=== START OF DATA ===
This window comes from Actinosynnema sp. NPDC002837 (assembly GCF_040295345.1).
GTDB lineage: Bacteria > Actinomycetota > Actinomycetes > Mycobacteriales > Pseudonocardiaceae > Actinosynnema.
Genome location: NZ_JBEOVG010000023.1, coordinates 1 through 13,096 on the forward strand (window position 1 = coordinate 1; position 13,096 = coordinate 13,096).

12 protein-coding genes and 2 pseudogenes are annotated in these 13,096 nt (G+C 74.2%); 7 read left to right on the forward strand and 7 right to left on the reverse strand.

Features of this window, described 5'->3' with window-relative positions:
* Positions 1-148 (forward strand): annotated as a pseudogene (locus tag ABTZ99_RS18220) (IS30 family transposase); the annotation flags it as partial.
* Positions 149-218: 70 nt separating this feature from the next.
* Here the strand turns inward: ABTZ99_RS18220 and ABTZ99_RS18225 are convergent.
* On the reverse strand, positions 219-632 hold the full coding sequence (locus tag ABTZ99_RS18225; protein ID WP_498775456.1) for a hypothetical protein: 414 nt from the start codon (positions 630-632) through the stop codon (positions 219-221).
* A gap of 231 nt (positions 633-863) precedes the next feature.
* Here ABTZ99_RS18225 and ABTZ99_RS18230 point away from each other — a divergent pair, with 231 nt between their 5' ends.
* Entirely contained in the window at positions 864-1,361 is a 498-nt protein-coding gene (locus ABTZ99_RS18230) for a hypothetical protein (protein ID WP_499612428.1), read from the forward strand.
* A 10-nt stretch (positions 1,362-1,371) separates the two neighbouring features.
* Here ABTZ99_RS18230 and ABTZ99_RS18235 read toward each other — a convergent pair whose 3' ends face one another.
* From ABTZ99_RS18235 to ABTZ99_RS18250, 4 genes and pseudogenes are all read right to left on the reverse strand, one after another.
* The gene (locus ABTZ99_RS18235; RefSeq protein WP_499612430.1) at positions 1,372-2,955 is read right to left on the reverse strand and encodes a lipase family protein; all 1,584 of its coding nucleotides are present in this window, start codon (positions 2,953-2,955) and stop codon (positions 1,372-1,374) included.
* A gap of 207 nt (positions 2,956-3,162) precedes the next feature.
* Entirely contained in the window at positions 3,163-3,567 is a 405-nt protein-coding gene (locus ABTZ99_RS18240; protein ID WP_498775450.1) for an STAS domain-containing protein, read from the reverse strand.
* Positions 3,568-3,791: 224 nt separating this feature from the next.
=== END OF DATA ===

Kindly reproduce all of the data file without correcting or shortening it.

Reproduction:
This window comes from Actinosynnema sp. NPDC002837 (assembly GCF_040295345.1).
GTDB lineage: Bacteria > Actinomycetota > Actinomycetes > Mycobacteriales > Pseudonocardiaceae > Actinosynnema.
Genome location: NZ_JBEOVG010000023.1, coordinates 1 through 13,096 on the forward strand (window position 1 = coordinate 1; position 13,096 = coordinate 13,096).

12 protein-coding genes and 2 pseudogenes are annotated in these 13,096 nt (G+C 74.2%); 7 read left to right on the forward strand and 7 right to left on the reverse strand.

Features of this window, described 5'->3' with window-relative positions:
* Positions 1-148 (forward strand): annotated as a pseudogene (locus tag ABTZ99_RS18220) (IS30 family transposase); the annotation flags it as partial.
* Positions 149-218: 70 nt separating this feature from the next.
* Here the strand turns inward: ABTZ99_RS18220 and ABTZ99_RS18225 are convergent.
* On the reverse strand, positions 219-632 hold the full coding sequence (locus tag ABTZ99_RS18225; protein ID WP_498775456.1) for a hypothetical protein: 414 nt from the start codon (positions 630-632) through the stop codon (positions 219-221).
* A gap of 231 nt (positions 633-863) precedes the next feature.
* Here ABTZ99_RS18225 and ABTZ99_RS18230 point away from each other — a divergent pair, with 231 nt between their 5' ends.
* Entirely contained in the window at positions 864-1,361 is a 498-nt protein-coding gene (locus ABTZ99_RS18230) for a hypothetical protein (protein ID WP_499612428.1), read from the forward strand.
* A 10-nt stretch (positions 1,362-1,371) separates the two neighbouring features.
* Here ABTZ99_RS18230 and ABTZ99_RS18235 read toward each other — a convergent pair whose 3' ends face one another.
* From ABTZ99_RS18235 to ABTZ99_RS18250, 4 genes and pseudogenes are all read right to left on the reverse strand, one after another.
* The gene (locus ABTZ99_RS18235; RefSeq protein WP_499612430.1) at positions 1,372-2,955 is read right to left on the reverse strand and encodes a lipase family protein; all 1,584 of its coding nucleotides are present in this window, start codon (positions 2,953-2,955) and stop codon (positions 1,372-1,374) included.
* A gap of 207 nt (positions 2,956-3,162) precedes the next feature.
* Entirely contained in the window at positions 3,163-3,567 is a 405-nt protein-coding gene (locus ABTZ99_RS18240; protein ID WP_498775450.1) for an STAS domain-containing protein, read from the reverse strand.
* Positions 3,568-3,791: 224 nt separating this feature from the next.